E.2 parameter is important, as it identifies the smart meters which are connected to one or the three phases. Three-phase connection may become important to develop PLC signal repetition intelligent strategies.

7. Challenges of NB PLC Systems for Smart Grids

The need of Smart Metering deployments and the conviction that this emerging application will be the origin of Smart Grids has given impulse to a significant development of both BB and NB PLC systems for utility operations. This necessity has been recognized by different national regulators (e.g., Spain [133,134], France [153], UK [154]), and according to the European Commission M/441 [39] and M/490 [1] mandates, should evolve to be consolidated in Smart Metering and Smart Grid standards, respectively.

7.1. NB PLC Systems Optimization

NB PLC systems deployed on field, have been usually deployed following rules deduced and dynamically adapted while the systems were being commissioned. These deployment decisions have helped to deploy the systems in a straightforward way, and probably could be optimized if new experiments are carried out, or specially tailored solutions are implemented in each one of the individual and different SSs.

The first new generation NB PLC systems have been born in an environment where it must have been the need to demonstrate functionality, with a focus on interoperability. The objective of improving the performance of the systems has been postponed. The fundamental target was to create an industry with a plethora of smart meter manufacturers providing cost-effective and interoperable smart meter platforms. Thus PHY layer performance objectives have been inexistent and grid noises that could be considered trivial for certain smart meter hardware platforms can be catastrophic for other smart meters, biasing the technology performance results. At MAC level, different implementations are prepared to offer stability, while others try to make topologies “converge” as soon as possible. The former systems take more time to evolve to a stable topology, while the latter ones usually converge in a quick way, but when traffic appears in the network, tend to show a lack of stability that does not consolidate in a stable network until the network understands which ones are the preferred “switches”. It is clearly needed to define minimum performance objectives at PHY level, and different profiles of MAC figures of merit regarding the different applications (Smart Metering, in-home applications, etc.).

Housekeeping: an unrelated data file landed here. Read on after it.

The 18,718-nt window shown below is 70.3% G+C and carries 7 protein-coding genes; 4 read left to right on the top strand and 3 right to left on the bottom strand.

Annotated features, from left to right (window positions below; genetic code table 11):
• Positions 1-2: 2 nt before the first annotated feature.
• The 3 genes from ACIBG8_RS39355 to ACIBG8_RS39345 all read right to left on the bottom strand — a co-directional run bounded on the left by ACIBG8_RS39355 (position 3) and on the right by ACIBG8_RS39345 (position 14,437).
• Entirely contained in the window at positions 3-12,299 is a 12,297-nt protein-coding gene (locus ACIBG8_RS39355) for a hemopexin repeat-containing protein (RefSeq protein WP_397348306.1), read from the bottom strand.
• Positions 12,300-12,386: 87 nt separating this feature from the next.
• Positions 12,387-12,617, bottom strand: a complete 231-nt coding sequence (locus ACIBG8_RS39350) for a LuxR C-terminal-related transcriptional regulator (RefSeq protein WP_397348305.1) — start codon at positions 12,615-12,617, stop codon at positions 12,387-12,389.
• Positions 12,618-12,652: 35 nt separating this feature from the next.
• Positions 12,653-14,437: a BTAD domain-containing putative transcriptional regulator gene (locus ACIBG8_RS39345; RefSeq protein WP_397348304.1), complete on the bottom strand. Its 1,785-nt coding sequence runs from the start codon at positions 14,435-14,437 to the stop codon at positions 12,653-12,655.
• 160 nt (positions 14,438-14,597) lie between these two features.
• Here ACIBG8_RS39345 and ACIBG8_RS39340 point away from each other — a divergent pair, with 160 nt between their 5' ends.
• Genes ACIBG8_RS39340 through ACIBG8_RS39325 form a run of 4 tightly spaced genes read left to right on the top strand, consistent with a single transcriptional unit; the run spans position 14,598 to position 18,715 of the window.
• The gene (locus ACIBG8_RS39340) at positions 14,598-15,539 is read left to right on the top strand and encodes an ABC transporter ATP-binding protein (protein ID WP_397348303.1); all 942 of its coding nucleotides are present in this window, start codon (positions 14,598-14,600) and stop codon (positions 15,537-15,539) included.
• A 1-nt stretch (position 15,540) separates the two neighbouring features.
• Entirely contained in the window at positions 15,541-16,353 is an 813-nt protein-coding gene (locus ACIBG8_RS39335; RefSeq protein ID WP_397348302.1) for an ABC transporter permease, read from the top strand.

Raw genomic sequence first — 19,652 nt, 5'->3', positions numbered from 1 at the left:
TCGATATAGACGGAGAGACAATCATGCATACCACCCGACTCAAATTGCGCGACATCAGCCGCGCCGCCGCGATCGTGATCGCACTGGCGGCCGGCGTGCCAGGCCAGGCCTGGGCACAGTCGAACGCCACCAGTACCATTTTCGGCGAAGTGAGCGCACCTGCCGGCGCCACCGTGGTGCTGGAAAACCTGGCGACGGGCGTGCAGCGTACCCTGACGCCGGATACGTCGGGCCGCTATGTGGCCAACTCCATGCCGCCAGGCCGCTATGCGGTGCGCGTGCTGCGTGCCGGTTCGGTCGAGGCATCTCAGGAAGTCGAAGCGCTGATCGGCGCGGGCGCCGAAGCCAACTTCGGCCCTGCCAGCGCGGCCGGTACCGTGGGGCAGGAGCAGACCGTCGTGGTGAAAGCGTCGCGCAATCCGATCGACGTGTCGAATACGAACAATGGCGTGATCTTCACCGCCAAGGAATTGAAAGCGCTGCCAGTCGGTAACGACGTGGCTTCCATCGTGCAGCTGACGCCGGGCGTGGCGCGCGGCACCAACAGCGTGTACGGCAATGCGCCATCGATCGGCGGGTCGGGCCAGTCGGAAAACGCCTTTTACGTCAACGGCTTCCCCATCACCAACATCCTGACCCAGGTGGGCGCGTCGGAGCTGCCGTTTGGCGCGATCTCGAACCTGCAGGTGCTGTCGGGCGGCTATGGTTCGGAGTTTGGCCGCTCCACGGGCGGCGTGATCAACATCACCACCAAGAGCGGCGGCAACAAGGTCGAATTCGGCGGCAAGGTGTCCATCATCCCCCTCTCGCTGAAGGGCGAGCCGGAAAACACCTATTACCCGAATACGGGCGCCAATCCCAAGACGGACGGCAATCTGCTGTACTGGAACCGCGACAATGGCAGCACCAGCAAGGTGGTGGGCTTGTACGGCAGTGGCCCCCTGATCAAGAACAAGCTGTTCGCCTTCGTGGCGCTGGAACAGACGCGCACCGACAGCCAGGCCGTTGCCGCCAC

BB PLC systems for utility applications do also have an opportunity complementing NB PLC systems, or replacing NB PLC to some extent or in some parts of the grid, as will be covered in Section 7.3. These systems are either pre-standard systems, or evolutions from commercial in-home BB systems, adapted to perform generally in utility MV environment. The market for these systems still needs to be created. On one side, MV is not a straightforward environment, as couplers to MV power lines must be found and integrated in MV switchgears. Both the lack of low cost solutions and the diversity of switchgears and operational procedures, usually make utilities struggle to find adequate market solutions. Equally important, MV grid knowledge must be combined with BPL technology know-how, to produce planning rules which are easily translated into field-deployable solutions, with known performance parameters. If we need to use these systems in LV grids, the MAC layer solutions need to be developed in a similar way to the existing NB PLC systems, which have been able to overcome the existing deployment difficulties and performance limitations.

7.2. Electricity Grid and PLC Interaction Knowledge Development